Simon Schmitz: what lies behind a Lighting Designer?
There’s a phase in one’s career where you must wait for that significant breakthrough, but the key isn’t just waiting; it’s preparation. Schmitz excels in his niche, surpassing even well-known designers who dabble in decorative lighting.
During my design studies, I had a remarkable teacher who happened to be a Lighting Designer. It intrigued me because I had always associated this role with crafting lamps like the Tizio and Tolomeo by Artemide, which I’d adored since childhood.
To my surprise, his career consisted of more than just creating lamps; he primarily served as an interior design consultant, ensuring spaces were optimally lit. This revelation was a bitter pill to swallow, especially since I was pursuing product design and had romanticized the idea of designing lighting objects.
Whenever I attend Milan’s design week and explore Euroluce, my dreams resurface. The event brims with impressive products, and I can’t help but imagine the thrill of researching and developing a new lamp. It’s a pure exercise in design, blending technicality, aesthetics, and functionality. My favorite this year was Liiu by Vantot (produced by Luceplan), though it’s worth noting that they’re major players with ample resources.
But what does it mean to be a real-world lighting designer? What about someone like me, aged between 30 and 40, pursuing independent design? I have my unique approach, even though I blend furniture, objects, and lighting. Yet, I yearned to hear from others to see if our experiences aligned.
During my research, I stumbled upon a talented designer named Simon Schmitz, based in Berlin and specializing in lighting design. He had collaborated with reputable brands like Martinelli Luce and DCW Editions.
Upon delving into his work, I discovered that he was indeed a bona fide product designer, crafting lighting objects rather than shaping spaces. This raised questions about his true scope of work, but let’s first delve into who he is and what he’s all about to provide some context.
Simon pursued his design education in Hamburg at a school known for its artistic approach, emphasizing hands-on craftsmanship. This method, quite prevalent in Northern Europe (as an Italian, I can attest it), encouraged practical exploration and nurtured an experimental mindset. During this period, Simon realized that manipulating light and providing it with a tangible form was his calling.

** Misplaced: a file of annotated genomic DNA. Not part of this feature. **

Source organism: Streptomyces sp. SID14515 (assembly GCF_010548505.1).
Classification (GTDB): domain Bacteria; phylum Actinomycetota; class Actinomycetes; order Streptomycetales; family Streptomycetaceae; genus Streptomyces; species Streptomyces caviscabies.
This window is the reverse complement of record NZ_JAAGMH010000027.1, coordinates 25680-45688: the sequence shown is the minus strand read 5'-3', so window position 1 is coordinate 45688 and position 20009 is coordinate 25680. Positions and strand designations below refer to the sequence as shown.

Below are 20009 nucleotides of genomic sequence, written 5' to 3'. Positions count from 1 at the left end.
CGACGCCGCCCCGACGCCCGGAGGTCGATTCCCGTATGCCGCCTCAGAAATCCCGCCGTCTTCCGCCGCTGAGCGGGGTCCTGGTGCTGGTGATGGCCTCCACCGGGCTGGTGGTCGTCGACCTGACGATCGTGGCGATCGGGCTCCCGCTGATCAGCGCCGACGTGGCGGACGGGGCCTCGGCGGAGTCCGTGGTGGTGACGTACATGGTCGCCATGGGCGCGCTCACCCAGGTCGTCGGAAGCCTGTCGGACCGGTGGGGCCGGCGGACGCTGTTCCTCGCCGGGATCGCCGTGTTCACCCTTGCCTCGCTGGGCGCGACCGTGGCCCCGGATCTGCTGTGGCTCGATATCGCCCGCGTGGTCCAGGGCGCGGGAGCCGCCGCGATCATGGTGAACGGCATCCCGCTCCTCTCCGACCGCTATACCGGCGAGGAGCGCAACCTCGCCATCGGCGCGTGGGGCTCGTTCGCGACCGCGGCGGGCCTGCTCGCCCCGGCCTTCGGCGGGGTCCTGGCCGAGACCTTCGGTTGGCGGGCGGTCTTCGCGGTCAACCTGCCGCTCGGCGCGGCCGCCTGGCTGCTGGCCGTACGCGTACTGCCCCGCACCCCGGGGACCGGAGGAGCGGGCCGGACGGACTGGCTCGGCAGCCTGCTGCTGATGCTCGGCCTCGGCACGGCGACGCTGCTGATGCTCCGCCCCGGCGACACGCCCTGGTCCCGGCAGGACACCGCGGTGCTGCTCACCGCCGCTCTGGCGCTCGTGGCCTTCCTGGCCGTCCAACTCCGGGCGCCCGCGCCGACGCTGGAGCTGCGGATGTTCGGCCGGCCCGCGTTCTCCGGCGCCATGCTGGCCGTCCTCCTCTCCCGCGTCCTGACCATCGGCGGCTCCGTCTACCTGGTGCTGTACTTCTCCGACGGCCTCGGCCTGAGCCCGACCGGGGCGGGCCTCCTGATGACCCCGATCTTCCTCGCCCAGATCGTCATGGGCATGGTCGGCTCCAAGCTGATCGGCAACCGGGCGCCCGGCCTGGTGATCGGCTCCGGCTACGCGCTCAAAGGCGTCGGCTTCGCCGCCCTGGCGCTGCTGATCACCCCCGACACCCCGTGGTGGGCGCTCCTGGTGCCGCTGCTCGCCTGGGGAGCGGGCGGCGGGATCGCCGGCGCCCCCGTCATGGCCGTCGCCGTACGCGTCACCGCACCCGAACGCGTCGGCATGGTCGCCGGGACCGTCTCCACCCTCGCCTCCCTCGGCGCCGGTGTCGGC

After leaving Hamburg, he joined a shared studio where he continued his lighting research, often culminating in functional prototypes, exhibitions, and subsequent production with specialized lighting brands.
I had the pleasure of engaging in a lengthy and insightful conversation with Simon – the kind of conversation I aim for in my interviews for DesignWanted, akin to discussing matters over dinner. While numerous topics were broached, I’ll focus on the essentials that illuminate his role in the design world and his unique approach.
The reality, which Simon, I, and probably you (assuming you’re a designer) are well aware of, is that solely relying on independent product design necessitates a steady flow of royalties (a small percentage from every product sale). Achieving this isn’t impossible (as the owner of a Dutch company once told me, “if you want to get rich, design lamps“), but it requires impeccable timing and a long-term strategy.
You can’t simply wait for a chance like aspiring actors did in the ’90s, hoping for a breakthrough role. Hence, Simon, like me and possibly you, diversifies by working on various product types and one-off installations to sustain his studio. It’s essential to keep things afloat until the work becomes self-sustaining, and believe me, it’s worth every effort.
Simon Schmitz’s talent shines brightly; he excels in his niche, surpassing even well-known designers who dabble in decorative lighting. There’s a phase in one’s career where you must wait for that significant breakthrough, but the key isn’t just waiting; it’s preparation. In the meantime, you must strive to do your best, honing your skills.
I’ve seen Simon’s remarkable products that are already in production, such as the Y3, released by Martinelli Luce — a stunning floor lamp. It boasts a highly technical feel with seamless adjustments for both the light head and body, exhibiting clever details like the three orange springs at the base.
Being an independent designer comes with its share of challenges, particularly when competing with established brands. However, the profession is so stimulating and captivating that it’s impossible to surrender.
Plus, there’s a good chance you’ll eventually find your place among the design greats. In the interim, you’ll grow resilient and experienced enough to potentially launch your own company (sound familiar, Tom Dixon?).